This year’s Black History Month has truly been one for the history books – cliché intended. With the premiere of Marvel’s Black Panther movie last week, and all the POSITIVE energy it has garnered for black people of all nations, this month has been one full of endless embrace-ment of black culture – in particular, African culture. And to continue that same momentum, and ENERGY, the news of a new black history museum and memorial to be constructed in Montgomery, Alabama has regained steam on the news’ pipelines. The Equal Justice Initiative, an Alabama-based civil rights organization, are in the works of opening a memorial to commemorate the thousands of victims of lynching that happened all throughout the Southern US as well as open another African-American History museum that will focus primarily on a general scope of African-American history encompassing enslavement to rise of the mass incarceration of blacks in the more recent decades.
Originally due to open last year, the museum and memorial are both now due to open later this year, in April. As a 6-acre monument, as the Equal Justice Initiative explains, “this memorial will feature a series of columns, each representing a county where “racial terror lynching” took place... The names of the victims will be engraved on the columns.” The first of its kind to honor the many victims, up to approximately 4,000 black victims, of lynching who were killed between the late 1870s up until the 1950s, this memorial will be worth the pilgrimage. It will also represent one of many first steps needed to get through the pain of America’s past. And to get through pain, one must sit in the pain. Recognize that it exists. See the good, the bad and the ugly and finally accept it, ALL OF IT. Then, from there, a process to move forward can be ignited. This memorial is a way to remind America that to mend the atrocities of it’s past, it must first acknowledge that it did happen. No longer will ignorance be a just excuse and no longer will pretending that a portion of history didn’t happen pass as a viable option to overlook the centuries of oppression inflicted upon the bodies of millions.
This memorial opens the door to healing.
On the same site, and just around the bend from the lynching memorial, a new museum, called From Enslavement to Mass Incarceration, will also be erected. Located primarily, on the site of former notable slave confinements, the museum will focus on outlining the history of black people’s journey in America from slavery to mass imprisonment, as seen primarily today.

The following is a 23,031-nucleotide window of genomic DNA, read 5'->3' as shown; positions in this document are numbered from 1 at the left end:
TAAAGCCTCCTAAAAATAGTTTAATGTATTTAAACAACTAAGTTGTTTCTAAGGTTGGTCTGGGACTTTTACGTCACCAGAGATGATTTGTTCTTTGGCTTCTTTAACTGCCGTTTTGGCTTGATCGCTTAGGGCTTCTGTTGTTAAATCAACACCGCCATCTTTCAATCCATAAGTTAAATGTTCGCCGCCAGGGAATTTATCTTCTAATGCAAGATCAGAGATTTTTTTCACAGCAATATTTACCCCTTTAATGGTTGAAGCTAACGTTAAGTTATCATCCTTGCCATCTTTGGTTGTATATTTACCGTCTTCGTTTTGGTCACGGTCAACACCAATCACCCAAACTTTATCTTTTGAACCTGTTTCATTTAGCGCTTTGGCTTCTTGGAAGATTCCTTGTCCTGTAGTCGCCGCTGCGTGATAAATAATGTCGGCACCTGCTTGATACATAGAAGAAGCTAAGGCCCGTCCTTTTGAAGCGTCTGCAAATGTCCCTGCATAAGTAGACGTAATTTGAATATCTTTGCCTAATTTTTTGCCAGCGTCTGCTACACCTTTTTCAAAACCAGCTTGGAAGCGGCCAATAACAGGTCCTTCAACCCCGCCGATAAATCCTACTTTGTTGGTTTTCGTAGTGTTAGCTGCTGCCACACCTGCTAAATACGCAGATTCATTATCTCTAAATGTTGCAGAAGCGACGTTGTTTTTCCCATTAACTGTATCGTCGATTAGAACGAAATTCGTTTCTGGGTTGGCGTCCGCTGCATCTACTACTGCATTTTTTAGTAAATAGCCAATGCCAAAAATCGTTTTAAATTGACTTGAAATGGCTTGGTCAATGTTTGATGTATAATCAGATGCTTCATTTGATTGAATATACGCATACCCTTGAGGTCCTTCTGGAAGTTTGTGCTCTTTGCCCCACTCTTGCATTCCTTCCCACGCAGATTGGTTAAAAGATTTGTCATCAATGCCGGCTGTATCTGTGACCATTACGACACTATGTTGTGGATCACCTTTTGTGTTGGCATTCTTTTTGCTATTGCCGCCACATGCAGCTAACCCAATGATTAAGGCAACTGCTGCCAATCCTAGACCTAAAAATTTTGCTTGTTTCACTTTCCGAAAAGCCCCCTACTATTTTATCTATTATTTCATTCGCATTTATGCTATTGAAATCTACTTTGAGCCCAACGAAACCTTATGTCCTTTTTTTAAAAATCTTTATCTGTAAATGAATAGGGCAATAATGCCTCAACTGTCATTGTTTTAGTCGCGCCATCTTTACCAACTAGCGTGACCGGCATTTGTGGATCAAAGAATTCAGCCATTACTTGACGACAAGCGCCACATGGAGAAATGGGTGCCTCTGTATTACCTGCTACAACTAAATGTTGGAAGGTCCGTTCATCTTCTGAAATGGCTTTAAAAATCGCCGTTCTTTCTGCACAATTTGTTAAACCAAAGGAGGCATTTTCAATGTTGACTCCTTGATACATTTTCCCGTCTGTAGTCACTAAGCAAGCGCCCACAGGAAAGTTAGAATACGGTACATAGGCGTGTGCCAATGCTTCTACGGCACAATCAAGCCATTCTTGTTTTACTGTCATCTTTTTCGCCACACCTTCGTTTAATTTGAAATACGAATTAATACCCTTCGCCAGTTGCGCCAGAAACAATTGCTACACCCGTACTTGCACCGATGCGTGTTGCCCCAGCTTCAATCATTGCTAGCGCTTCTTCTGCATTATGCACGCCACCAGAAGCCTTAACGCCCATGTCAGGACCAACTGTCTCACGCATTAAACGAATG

With the rise of the Black Lives Matter movement in response to the Blue Lives that are taking our – black – lives as well as the true lack of prison reform laws being set in place as the forefront of today’s struggles for blacks, it is no shock that mass incarceration has become the new form of “keeping us – blacks – oppressed.” A vicious cycle, that has left many unable to truly rehabilitate after incarceration, this museum will take a deeper look in to how we got to where we are today from such a tortured and repressed past.
With both the museum and the memorial set to open soon, this is one of many power moves in our history, Black History, that is, that will continue the momentum of raising awareness to the true inequalities we have faced and still face even in the 21st century. As it has been said, what is done in the dark, will always come to the light. And both initiatives begin to shine light on the very portions of America’s history that it tries so hard to deny or hide. Slowly, but surely, the process of mending what was deeply broken will begin, but only after acknowledgment and understanding that America was not founded on a fairy tale. Rather it was founded on the backs of and with the hands of the many enslaved – from blacks, gypsies, native Americans, and any other culture with deeper hued skin or simply countries seen as “other” in relation to our so-called Caucasian forefathers.
At the end of the day, we must mend our wounds before we can grow, healthier and stronger. This just happens to be one step in the direction of healing.
You can read the full article regarding both initiatives as follows: Time: The First U.S. Memorial for Lynching Victims Will Open in Alabama written by, Maya Rhodan.
As usual, read, share and repeat. Remember, knowledge is power.
So, gain as much of it as your mind allows.
:: Post Rationalizing(s)
“It is not our differences that divide us. It is our inability to recognize, accept, and celebrate those differences.”
― Audre Lorde ―